1 Standard Chartered Bank (Thai) Company Limited (THAILAND)
2 Curtin University, Curtin Graduate School of Business (AUSTRALIA)
About this paper:
Appears in: INTED2013 Proceedings
Publication year: 2013
Pages: 1207-1218
ISBN: 978-84-616-2661-8
ISSN: 2340-1079
Conference name: 7th International Technology, Education and Development Conference
Dates: 4-5 March, 2013
Location: Valencia, Spain
The paper reports on a Thai study of private sector organizations focused on learning in organizations. It was a constructivist, interpretive, qualitative study (Whiteley 2012) aiming to collect insights from three layers of organization – leaders, managers and general staff. The notion of the learning organization is still controversial. The Thai environment too faces many global challenges, requiring optimal commitment to learning from organizations. Thai global challenges are (1) to promote SME (small and medium enterprises) development and internationalization, (2) to tap and enhance people capabilities and technology advancement to have confidence to compete and (3) to create a space for the young, active and enthusiastic persons to be able to relate to a dynamic environment.
All is not necessarily as it seems and this paper produces a model for looking beneath the surface for both managers and employees. We draw on a construct we have termed ‘received practice’ to illustrate the journey which starts with managerial discourses on learning (espoused theories) and then the enactment of them through critical organizational events (such as policies and support for learning opportunities, particularly creative ones). We propose that an underdeveloped area in learning and development lies within the ‘epistemic lens’ or social space where employees interpret and assess enactments against espoused theories. We express this as agentic power (Moe, 2006; Giddens, 1984). Our data demonstrated skills and capabilities of employees to first interpret symbolic communications and then assess them against the learning communications and opportunities espoused by leaders and managers. We contrasted the three levels, leaders, managers and general staff and we report on enablers and constraints perceived by each group.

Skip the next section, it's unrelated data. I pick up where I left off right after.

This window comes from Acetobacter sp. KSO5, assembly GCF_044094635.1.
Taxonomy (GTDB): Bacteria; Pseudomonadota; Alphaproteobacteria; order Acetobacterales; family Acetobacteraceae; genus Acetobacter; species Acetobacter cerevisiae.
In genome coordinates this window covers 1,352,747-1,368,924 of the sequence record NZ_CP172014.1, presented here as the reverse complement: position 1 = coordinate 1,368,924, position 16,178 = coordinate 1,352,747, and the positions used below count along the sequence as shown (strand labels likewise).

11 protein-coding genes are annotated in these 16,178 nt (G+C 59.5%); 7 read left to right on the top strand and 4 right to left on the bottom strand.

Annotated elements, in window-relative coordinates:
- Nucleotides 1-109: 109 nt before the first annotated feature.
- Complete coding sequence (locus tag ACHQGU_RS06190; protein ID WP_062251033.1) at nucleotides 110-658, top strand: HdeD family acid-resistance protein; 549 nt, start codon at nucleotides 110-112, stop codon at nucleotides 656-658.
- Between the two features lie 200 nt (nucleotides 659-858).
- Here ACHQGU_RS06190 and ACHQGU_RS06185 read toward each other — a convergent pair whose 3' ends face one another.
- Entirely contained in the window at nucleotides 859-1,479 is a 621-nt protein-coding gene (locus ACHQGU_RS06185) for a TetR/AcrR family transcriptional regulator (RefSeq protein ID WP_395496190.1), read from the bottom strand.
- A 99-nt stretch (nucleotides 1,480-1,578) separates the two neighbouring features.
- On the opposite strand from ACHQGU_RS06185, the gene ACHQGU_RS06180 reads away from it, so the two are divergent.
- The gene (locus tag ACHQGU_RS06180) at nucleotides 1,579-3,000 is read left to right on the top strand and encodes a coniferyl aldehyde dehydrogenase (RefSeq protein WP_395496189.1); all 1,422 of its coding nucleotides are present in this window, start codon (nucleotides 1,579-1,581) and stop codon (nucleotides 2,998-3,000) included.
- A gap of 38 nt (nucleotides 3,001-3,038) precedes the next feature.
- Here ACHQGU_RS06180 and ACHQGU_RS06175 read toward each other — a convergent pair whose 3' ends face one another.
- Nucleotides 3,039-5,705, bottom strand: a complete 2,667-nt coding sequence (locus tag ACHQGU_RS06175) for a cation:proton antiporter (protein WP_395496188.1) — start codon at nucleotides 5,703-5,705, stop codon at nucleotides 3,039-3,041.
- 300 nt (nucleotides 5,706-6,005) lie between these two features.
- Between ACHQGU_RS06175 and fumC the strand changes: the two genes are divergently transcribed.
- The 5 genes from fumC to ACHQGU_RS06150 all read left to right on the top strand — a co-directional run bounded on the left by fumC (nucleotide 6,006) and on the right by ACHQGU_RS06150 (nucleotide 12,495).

In the paper we present three such perspectives and we discuss these in terms of first received practice and management development capabilities needed to assess their own enactments of espoused learning opportunities and constraints and especially dialogically with general staff. In other words it is not enough to espouse organizational learning visions, strategies and practical opportunities. Managers need to enact and assess their alignment with actual opportunities and constraints. The similar thinking behind the received practice model and Argyris’(1964) models are used for explaining espoused and practice perspectives lie in the view of organizations as “cognitive enterprises” (Argyris and Schön 1978). Both models aim to elicit the meaning systems that guide organizational interaction. This interaction is conceived as rational, with apparent common purpose, including control, improved efficiency or survival.
We introduce the study and drawing on data throughout, presenting the model of received practice and opportunities for agentic power. We address the complexity and interplay between perceptions, actions and outcomes. As this study is in the Thai context, we address cultural issues that may not mediate learning strategies in other countries. Finally the paper provides suggestions and implications for following through on a learning vision, strategy and plans for installing a learning culture. This small study paves the way for industry focused studies and also exploration in other environments as to the model of received practice.
People development, learning.